The Ancyloceratina were a diverse suborder of ammonite most closely related to the ammonites of order Lytoceratina. They evolved during the Late Jurassic but were not very common until the Cretaceous period, when they rapidly diversified and became one of the most distinctive components of Cretaceous marine faunas. They have been recorded from every continent and many are used as zonal or index fossils. The most distinctive feature of the majority of the Ancyloceratina is the tendency for most of them to have shells that are not regular spirals like most other ammonites. These irregularly-coiled ammonites are called heteromorph ammonites, in contrast to regularly coiled ammonites, which are called homomorph ammonites.
The biology of the heteromorph ammonites is not clear, but one certainty is that their uncoiled shells would have made these forms very poor swimmers. Open shells, particularly ones with spines and ribs, create a lot of drag; but more importantly, the orientation of the shell, with the body hanging below the buoyant part of the shell, would have created a serious impediment to efficient swimming. It’s more likely these ammonites either drifted in the plankton, collecting small animals on long tentacles like modern jellyfish, or else they crawled along the sea floor feeding on sessile or slow-moving animals such as clams.
Ancyloceratida varied widely in size, ranging from diminutive Ptychoceras, which was barely 3 cm (1.2 in) long, to Baculites and Diplomoceras, which could grow to 1–2 m (3.3–6.6 ft) in length. Some species were very widely distributed, for example some species of Hamites can be found in Eurasia, South America, Australia, and Antarctica. Others, like those inhabiting the Western Interior Seaway that covered much of the US, were much more localized.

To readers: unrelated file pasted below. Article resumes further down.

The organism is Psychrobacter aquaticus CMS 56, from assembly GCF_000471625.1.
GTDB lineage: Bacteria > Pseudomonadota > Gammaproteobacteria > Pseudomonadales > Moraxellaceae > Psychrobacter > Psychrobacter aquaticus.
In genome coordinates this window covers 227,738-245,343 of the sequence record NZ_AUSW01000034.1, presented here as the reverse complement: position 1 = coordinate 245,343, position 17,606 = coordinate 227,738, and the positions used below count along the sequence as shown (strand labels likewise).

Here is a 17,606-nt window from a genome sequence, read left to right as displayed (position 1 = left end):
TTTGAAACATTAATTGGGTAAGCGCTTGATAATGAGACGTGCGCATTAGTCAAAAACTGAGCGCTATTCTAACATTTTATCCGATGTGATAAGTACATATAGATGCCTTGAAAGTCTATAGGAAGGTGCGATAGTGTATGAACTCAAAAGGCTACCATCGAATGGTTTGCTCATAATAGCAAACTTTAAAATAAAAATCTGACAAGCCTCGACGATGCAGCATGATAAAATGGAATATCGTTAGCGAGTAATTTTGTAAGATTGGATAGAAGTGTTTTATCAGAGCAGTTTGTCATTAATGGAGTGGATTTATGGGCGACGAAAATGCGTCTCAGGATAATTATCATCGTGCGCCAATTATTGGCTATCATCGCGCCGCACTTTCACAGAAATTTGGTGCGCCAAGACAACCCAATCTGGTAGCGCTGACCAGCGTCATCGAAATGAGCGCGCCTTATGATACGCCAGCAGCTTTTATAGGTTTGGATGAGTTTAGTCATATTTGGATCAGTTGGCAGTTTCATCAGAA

In the more primitive forms, the shell departs only slightly from being a perfect spiral, with only the last, outermost whorl being open, forming a hook underneath the main spiral. In such forms the spiral was the chambered, buoyant part of the shell, and the hook was the living chamber in which the soft body of the ammonite resided. Examples of such types were Ancyloceras, Protanisoceras, and Tropaeum. The more advanced heteromorphs departed from such forms radically. The shells of Ptychoceras consisted of three or four shafts squashed together and connected with tight, 180 degree bends. Members of the genus Hamites were much larger but had a similar sort of shape, though the shafts were open so that the whole thing looked rather like a big paper clip.
Many of the earlier heteromorph forms had regularly coiled shells barely distinguishable from the homomorph ammonites (for example, the Lower Cretaceous genus Deshayesites). Some offshoots of the uncoiled varieties even went back to being regularly coiled. Most notable among these were the Scaphites, Hoploscaphites and their relatives, which were mostly regular spirals in shape except for a very slight hook at the end.
The Late Cretaceous enjoyed the widest variety of heteromorphs, including the straight-shelled Baculites and Sciponoceras; the helically coiled Turrilites; and the bizarre Nipponites, which looked more like a ball of string than anything else. Some forms combined different coiling modes. For example, Nostoceras started off with a helix like a Turrilites, but had a planar hook hanging underneath, more like an Ancyloceras.
The thin shelled heteromorphic ammonites probably lived at depths 36–183 m (118.1–600.4 ft).